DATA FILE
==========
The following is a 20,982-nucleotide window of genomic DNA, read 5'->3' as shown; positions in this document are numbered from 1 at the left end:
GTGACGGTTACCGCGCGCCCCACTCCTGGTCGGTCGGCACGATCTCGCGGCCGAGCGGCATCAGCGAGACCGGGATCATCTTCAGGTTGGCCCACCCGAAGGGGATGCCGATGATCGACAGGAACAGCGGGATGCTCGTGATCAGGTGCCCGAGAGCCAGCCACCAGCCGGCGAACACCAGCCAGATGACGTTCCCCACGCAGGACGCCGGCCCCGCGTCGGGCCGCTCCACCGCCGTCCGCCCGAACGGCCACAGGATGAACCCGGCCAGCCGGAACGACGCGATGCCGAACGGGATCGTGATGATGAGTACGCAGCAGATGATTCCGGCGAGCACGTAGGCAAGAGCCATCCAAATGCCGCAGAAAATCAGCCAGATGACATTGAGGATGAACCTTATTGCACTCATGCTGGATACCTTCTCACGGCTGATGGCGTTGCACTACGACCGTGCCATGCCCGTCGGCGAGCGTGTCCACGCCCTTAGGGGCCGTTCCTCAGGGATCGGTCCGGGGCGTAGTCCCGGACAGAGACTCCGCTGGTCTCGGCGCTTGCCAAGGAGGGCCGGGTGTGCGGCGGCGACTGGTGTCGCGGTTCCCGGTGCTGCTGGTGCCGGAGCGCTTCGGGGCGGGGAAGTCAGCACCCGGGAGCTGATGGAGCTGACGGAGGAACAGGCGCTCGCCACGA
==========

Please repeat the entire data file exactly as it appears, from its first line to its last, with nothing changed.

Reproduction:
The following is a 20,982-nucleotide window of genomic DNA, read 5'->3' as shown; positions in this document are numbered from 1 at the left end:
GTGACGGTTACCGCGCGCCCCACTCCTGGTCGGTCGGCACGATCTCGCGGCCGAGCGGCATCAGCGAGACCGGGATCATCTTCAGGTTGGCCCACCCGAAGGGGATGCCGATGATCGACAGGAACAGCGGGATGCTCGTGATCAGGTGCCCGAGAGCCAGCCACCAGCCGGCGAACACCAGCCAGATGACGTTCCCCACGCAGGACGCCGGCCCCGCGTCGGGCCGCTCCACCGCCGTCCGCCCGAACGGCCACAGGATGAACCCGGCCAGCCGGAACGACGCGATGCCGAACGGGATCGTGATGATGAGTACGCAGCAGATGATTCCGGCGAGCACGTAGGCAAGAGCCATCCAAATGCCGCAGAAAATCAGCCAGATGACATTGAGGATGAACCTTATTGCACTCATGCTGGATACCTTCTCACGGCTGATGGCGTTGCACTACGACCGTGCCATGCCCGTCGGCGAGCGTGTCCACGCCCTTAGGGGCCGTTCCTCAGGGATCGGTCCGGGGCGTAGTCCCGGACAGAGACTCCGCTGGTCTCGGCGCTTGCCAAGGAGGGCCGGGTGTGCGGCGGCGACTGGTGTCGCGGTTCCCGGTGCTGCTGGTGCCGGAGCGCTTCGGGGCGGGGAAGTCAGCACCCGGGAGCTGATGGAGCTGACGGAGGAACAGGCGCTCGCCACGA